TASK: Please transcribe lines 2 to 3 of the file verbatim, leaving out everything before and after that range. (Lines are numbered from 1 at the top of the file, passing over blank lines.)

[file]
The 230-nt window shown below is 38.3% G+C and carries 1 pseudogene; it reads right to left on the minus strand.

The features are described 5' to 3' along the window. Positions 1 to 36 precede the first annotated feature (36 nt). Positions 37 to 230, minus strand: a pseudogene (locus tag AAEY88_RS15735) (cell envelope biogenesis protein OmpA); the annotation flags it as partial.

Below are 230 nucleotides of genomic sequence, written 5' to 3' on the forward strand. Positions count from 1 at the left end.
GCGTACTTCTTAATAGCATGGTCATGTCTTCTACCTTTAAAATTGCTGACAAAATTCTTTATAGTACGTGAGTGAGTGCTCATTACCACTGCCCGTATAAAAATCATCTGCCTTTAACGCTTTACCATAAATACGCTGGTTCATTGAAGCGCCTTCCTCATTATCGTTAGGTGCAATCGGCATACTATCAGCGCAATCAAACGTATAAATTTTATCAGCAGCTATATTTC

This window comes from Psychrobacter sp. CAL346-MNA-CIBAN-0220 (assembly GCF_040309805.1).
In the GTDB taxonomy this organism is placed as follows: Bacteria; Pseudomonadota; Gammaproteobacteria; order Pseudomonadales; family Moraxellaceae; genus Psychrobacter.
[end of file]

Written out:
The features are described 5' to 3' along the window. Positions 1 to 36 precede the first annotated feature (36 nt). Positions 37 to 230, minus strand: a pseudogene (locus tag AAEY88_RS15735) (cell envelope biogenesis protein OmpA); the annotation flags it as partial.

Below are 230 nucleotides of genomic sequence, written 5' to 3' on the forward strand. Positions count from 1 at the left end.